Dean Blandino: The line judge lost track of the football and he blew his whistle inadvertently. That’s a mistake and we shouldn’t have blown the whistle. So by rule, they look at where the football was when the whistle was blown. They determined that Amendola had the football when the whistle was blown, so then the team with possession gets an option. They can either take the ball at that spot or they can replay the down. So New England decided to take the ball at the spot which was more beneficial to them. And then there was a penalty on the play called against Coach Ryan so that penalty by rule is also enforced from the spot where the whistle blew. So that’s how they came to that decision.
Dedes: Dean you are watching these games like the rest of the country is. Where you as confused as we were as to why the whistle would have been blown in that situation?
Blandino: Sure. Just by definition, an inadvertent whistle is a whistle that shouldn’t have been blown. So you are wondering why. And it has happened before. This isn’t the first time an official loses track of where the football is and thinks that the play is over and blows his whistle. We do want our officials to blow their whistle when the play is over. So you are wondering why that happened. But then once it did happen, the crew I thought did a good job of handling where they were going to put the football. Because again, both teams are effected by the whistle blowing. Both teams stopped, and so we can’t assume what would have happened and so we gave the ball to the Patriots at the spot of the catch and then enforced the penalty from there.
Dedes: Were you in communication with the officials as they tried to figure things out?
Blandino: Not during the inadvertent whistle. I’m only allowed to discuss things once we go to replay reviews. So they have to sort that out on the field so I was not in communication or communicating with the referee during that time period.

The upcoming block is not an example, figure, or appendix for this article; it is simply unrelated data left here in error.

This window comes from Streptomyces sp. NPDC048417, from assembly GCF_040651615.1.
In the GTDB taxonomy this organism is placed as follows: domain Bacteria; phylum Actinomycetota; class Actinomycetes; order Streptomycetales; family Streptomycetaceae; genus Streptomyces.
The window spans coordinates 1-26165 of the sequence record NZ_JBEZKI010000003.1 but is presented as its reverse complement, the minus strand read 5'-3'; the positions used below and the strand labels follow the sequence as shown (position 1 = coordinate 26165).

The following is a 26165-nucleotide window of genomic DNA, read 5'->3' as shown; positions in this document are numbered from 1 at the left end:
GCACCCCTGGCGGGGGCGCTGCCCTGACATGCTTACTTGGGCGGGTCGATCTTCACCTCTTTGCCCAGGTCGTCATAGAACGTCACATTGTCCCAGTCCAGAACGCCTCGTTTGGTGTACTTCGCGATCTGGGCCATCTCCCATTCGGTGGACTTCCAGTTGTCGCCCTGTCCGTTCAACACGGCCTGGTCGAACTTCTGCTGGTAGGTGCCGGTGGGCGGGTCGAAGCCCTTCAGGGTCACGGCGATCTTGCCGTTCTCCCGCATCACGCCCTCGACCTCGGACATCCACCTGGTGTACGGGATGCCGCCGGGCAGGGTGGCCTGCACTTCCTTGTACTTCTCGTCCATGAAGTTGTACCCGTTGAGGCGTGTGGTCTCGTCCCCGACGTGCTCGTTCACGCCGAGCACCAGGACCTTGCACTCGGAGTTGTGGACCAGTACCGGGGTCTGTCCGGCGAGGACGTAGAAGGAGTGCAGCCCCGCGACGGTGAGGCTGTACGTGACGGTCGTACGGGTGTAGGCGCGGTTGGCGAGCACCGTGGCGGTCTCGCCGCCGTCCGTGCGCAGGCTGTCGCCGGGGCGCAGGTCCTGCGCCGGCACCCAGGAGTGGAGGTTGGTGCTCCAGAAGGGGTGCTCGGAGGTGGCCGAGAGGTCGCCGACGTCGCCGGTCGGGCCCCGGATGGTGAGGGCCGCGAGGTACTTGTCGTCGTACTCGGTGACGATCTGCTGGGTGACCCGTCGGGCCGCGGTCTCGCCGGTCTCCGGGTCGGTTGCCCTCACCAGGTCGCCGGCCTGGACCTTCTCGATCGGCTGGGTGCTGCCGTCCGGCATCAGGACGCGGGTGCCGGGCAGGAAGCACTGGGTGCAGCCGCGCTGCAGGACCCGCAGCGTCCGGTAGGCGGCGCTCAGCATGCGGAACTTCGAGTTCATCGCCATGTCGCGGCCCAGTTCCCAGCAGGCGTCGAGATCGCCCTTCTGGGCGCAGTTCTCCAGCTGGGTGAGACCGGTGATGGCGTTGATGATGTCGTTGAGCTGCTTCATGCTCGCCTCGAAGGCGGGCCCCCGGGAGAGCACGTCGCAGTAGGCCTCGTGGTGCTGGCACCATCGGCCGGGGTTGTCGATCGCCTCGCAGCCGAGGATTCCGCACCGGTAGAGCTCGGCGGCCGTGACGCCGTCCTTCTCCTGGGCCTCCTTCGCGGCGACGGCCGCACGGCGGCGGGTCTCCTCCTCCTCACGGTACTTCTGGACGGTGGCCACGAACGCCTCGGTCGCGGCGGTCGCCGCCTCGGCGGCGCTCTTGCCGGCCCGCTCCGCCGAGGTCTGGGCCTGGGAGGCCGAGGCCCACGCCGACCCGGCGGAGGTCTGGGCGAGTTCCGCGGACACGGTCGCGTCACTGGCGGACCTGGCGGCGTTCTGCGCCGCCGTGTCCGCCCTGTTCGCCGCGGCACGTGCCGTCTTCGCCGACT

Dedes: On if the complexity of the rulebook and the length of official conferences is something he is aware of.
Blandino: It’s absolutely on our mind and this isn’t new this year in terms of wanting to simplify the rules. Obviously the rules are in place for good reason and the rulebook has evolved over the years as the game has evolved. But we are certainly looking to simplify things whenever we can and whenever a rule change is put in, you always have to take into consideration the officials and can this rule be officiated consistently and accurately. So that’s something we take very seriously and we certainly don’t want an overabundance of crew conferences and we want our officials to be efficient in that area. But there are going to be situations where they do have to get together; certainly the inadvertent whistle took some time to sort out and I think that’s to be expected. But it’s definitely something that we’re aware of and want to make sure we can simplify the rules when possible.